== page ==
This paper evaluates the degree of saliency of texts in natural scenes using visual saliency models. A large scale scene image database with pixel level ground truth is created for this purpose. Using this scene image database and five state-of-the-art models, visual saliency maps that represent the degree of saliency of the objects are calculated. The receiver operating characteristic curve is employed in order to evaluate the saliency of scene texts, which is calculated by visual saliency models. A visualization of the distribution of scene texts and non-texts in the space constructed by three kinds of saliency maps, which are calculated using Itti's visual saliency model with intensity, color and orientation features, is given. This visualization of distribution indicates that text characters are more salient than their non-text neighbors, and can be captured from the background. Therefore, scene texts can be extracted from the scene images. With this in mind, a new visual saliency architecture, named hierarchical visual saliency model, is proposed. Hierarchical visual saliency model is based on Itti's model and consists of two stages. In the first stage, Itti's model is used to calculate the saliency map, and Otsu's global thresholding algorithm is applied to extract the salient region that we are interested in. In the second stage, Itti's model is applied to the salient region to calculate the final saliency map. An experimental evaluation demonstrates that the proposed model outperforms Itti's model in terms of captured scene texts.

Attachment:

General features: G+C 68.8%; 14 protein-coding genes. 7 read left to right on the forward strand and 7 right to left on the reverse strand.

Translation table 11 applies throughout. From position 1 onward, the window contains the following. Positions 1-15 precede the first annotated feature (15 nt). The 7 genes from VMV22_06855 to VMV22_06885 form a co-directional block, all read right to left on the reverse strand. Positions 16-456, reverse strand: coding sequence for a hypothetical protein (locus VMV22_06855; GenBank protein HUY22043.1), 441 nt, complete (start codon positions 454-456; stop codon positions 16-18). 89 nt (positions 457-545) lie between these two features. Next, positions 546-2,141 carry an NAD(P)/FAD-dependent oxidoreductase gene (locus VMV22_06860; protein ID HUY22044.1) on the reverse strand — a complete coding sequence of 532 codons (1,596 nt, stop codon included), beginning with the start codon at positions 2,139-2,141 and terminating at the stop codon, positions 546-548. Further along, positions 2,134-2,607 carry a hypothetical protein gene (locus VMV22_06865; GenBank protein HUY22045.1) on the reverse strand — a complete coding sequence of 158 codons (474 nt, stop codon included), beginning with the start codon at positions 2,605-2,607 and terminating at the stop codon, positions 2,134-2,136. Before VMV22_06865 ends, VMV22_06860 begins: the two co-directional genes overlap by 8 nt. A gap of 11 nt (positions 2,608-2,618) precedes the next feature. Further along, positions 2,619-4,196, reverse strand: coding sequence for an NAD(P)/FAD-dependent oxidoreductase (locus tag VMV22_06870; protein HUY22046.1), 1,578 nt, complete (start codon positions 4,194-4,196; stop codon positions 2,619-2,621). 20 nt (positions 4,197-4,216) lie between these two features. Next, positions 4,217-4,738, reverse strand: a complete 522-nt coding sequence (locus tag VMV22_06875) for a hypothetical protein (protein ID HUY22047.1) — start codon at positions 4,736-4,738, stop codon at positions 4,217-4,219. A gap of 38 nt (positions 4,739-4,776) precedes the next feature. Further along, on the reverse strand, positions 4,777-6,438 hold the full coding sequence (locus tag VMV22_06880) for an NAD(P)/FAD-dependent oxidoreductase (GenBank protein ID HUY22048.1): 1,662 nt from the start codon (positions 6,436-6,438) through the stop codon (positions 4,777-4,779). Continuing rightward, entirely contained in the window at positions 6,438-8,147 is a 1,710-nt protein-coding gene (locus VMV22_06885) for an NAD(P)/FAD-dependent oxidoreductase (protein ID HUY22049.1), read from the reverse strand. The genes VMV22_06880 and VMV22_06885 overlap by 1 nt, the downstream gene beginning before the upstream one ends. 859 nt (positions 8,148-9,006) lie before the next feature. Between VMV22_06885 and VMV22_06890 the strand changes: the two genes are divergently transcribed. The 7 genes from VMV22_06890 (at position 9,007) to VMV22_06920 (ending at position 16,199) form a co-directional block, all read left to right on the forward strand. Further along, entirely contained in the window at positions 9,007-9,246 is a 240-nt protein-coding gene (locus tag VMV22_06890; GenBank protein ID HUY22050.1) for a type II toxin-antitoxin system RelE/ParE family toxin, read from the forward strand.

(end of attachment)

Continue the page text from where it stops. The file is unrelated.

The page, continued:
Citation: Gao R, Uchida S, Shahab A, Shafait F, Frinken V (2014) Visual Saliency Models for Text Detection in Real World. PLoS ONE 9(12): e114539. https://doi.org/10.1371/journal.pone.0114539
Editor: Joy J. Geng, University of California Davis, United States of America